A Dying Man’s Wish to Save Others Hits Hospital Ethics Hurdle

At 44 years old, Dave Adox was facing the end of his two-year battle with ALS, also known as Lou Gehrig’s disease. He needed a ventilator to breathe and couldn’t move any part of his body, except his eyes. Once he started to struggle with his eyes — his only way to communicate — Adox decided it was time to die. He wanted to donate his organs, to give other people a chance for a longer life. To do this, he’d need to be in a hospital when he went off the ventilator.

Adox and his husband, Danni Michaeli, made a plan. They would go to University Hospital in Newark, N.J., where Adox often had been treated, and have his ventilator disconnected. The doctors there had reassured Adox he could ask to come off the ventilator anytime. In May, his family and friends flew in from around the country, and joined neighbors for a big celebration of Adox’s life. They spent one last weekend with him, planting a tree and painting a big, colorful mural in his honor. Some wore T-shirts printed with Adox’s motto, “Celebrate everything until further notice.” But their plan suddenly changed when University Hospital’s attorneys intervened. “At the 11th hour, they emailed us and said their lawyers had stopped the process because they were afraid it looked too much like assisted suicide,” Adox explained. “I was crushed.” Every day, physicians withdraw life support on behalf of patients in hospitals who choose to refuse care. That’s generally not considered physician-assisted suicide or euthanasia — the key being that the patient is already in the hospital. But Adox was asking to be admitted to the hospital specifically to end his life. And despite the planning, his request made some people uncomfortable. Dr. John Bach, a professor of physical medicine rehabilitation and neurology at Rutgers New Jersey Medical School, which is affiliated with University Hospital, was Adox’s primary physician. Bach understood and approved of his patient’s plan to end his life and share his organs. “We have an ethics committee that approved it 100 percent,” Bach said. “We have a palliative care committee — they all agreed, 100 percent. But it didn’t make any difference to the lawyers of our hospital.” University Hospital has declined several requests for comment, but Bach said the hospital’s attorneys were concerned about liability.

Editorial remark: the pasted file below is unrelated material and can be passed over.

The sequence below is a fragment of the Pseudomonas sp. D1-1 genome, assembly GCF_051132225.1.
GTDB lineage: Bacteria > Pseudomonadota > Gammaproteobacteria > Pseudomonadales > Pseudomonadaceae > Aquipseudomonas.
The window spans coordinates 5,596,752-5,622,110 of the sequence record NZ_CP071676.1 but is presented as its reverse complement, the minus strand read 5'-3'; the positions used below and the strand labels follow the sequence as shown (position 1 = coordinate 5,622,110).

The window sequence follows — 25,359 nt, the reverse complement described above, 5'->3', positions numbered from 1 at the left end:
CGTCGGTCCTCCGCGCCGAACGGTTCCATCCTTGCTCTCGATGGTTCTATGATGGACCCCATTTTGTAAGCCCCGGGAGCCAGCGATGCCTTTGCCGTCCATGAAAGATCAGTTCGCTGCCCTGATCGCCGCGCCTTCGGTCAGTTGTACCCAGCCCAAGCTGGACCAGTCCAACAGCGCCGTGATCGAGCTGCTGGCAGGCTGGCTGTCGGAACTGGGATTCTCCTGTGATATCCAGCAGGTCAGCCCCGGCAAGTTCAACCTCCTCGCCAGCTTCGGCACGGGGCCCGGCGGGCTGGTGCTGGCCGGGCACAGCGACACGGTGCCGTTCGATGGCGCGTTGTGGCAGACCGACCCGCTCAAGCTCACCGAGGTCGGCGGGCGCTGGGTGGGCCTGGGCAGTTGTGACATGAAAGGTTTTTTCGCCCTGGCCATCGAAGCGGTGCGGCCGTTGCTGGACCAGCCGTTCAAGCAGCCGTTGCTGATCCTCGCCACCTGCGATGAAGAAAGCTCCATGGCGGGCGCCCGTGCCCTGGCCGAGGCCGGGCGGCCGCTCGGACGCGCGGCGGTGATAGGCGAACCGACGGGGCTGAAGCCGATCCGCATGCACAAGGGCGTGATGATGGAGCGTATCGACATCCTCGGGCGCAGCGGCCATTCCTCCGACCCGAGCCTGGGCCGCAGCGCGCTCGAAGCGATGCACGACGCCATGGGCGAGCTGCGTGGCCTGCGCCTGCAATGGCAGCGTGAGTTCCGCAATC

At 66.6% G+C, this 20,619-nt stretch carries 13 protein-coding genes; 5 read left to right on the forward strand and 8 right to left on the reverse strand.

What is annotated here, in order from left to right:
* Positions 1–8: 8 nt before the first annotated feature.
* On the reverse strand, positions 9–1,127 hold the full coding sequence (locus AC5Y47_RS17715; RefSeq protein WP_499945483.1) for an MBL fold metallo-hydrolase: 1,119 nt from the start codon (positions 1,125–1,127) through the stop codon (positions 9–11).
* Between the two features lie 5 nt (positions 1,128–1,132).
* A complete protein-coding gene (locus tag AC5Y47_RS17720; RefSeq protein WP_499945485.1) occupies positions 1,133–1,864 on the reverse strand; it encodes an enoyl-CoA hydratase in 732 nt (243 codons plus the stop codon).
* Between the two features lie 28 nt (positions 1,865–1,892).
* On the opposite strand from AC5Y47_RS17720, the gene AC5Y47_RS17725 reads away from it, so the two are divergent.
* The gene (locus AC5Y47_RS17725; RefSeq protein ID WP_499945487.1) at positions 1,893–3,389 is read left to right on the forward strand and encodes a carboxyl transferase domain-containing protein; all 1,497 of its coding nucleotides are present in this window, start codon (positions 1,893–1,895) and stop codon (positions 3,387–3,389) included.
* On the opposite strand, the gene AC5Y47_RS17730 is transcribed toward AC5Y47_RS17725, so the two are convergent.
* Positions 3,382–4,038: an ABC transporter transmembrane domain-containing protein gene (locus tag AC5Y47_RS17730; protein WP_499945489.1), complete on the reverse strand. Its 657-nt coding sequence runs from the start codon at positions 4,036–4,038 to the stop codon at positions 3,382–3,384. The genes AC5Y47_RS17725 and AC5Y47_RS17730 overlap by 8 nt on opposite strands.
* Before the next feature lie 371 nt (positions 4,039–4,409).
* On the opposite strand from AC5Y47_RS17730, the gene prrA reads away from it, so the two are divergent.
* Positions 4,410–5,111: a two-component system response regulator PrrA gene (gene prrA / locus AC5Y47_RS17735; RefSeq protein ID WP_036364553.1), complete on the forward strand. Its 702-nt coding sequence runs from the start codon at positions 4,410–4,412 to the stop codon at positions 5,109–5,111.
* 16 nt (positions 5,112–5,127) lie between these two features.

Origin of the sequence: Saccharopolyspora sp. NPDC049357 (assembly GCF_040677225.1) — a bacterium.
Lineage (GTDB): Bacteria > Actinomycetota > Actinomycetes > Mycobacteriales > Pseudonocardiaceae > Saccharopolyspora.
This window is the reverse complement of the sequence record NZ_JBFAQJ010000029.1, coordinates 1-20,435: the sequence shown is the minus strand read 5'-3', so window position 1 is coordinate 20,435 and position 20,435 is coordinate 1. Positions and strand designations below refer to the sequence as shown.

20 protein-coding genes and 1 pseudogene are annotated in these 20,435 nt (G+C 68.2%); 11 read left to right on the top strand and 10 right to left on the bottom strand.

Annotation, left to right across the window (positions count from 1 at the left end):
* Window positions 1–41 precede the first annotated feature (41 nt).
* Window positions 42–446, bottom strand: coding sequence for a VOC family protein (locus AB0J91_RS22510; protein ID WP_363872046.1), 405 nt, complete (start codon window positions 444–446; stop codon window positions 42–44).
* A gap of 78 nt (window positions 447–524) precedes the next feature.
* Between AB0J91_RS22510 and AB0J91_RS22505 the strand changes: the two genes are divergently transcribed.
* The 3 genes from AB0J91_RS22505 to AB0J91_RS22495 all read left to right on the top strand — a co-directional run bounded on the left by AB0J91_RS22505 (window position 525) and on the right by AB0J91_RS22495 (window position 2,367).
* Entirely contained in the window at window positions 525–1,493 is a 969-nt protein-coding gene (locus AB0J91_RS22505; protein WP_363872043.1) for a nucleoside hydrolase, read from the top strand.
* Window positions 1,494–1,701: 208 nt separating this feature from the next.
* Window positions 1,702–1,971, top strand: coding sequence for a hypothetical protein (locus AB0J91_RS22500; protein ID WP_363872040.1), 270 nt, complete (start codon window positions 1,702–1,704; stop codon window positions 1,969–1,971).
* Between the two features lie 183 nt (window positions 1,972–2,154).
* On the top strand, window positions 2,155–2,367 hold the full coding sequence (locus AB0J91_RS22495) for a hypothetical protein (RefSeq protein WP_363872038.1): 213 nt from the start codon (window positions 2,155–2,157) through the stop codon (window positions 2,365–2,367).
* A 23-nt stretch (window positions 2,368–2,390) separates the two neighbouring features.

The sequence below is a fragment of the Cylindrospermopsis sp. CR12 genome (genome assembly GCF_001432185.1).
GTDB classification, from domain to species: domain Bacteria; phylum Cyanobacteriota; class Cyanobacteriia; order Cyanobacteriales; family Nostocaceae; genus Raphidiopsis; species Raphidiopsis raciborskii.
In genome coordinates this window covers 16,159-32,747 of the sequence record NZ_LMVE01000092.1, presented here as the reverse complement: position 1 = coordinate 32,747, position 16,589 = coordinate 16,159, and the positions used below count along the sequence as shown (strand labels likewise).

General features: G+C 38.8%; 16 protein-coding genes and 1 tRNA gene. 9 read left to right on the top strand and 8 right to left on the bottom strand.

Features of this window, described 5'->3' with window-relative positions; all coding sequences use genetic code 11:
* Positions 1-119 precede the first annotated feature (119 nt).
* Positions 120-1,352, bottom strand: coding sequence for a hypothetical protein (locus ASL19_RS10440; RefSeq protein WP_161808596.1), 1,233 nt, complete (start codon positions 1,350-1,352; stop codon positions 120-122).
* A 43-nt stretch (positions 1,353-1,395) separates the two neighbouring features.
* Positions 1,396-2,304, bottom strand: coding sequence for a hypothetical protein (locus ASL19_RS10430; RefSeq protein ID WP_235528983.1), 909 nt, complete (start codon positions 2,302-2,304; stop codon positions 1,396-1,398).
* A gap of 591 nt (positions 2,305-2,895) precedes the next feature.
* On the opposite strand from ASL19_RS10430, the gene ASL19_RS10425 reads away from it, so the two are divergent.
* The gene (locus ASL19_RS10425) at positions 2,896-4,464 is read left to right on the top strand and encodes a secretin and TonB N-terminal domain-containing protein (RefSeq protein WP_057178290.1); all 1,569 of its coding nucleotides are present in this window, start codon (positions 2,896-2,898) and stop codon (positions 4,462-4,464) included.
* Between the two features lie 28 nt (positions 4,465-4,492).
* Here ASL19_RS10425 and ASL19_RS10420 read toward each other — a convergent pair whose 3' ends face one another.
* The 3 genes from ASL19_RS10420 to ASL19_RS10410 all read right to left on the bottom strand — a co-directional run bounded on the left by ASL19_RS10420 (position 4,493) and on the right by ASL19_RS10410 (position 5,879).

Source/more: Kaiser Health News 

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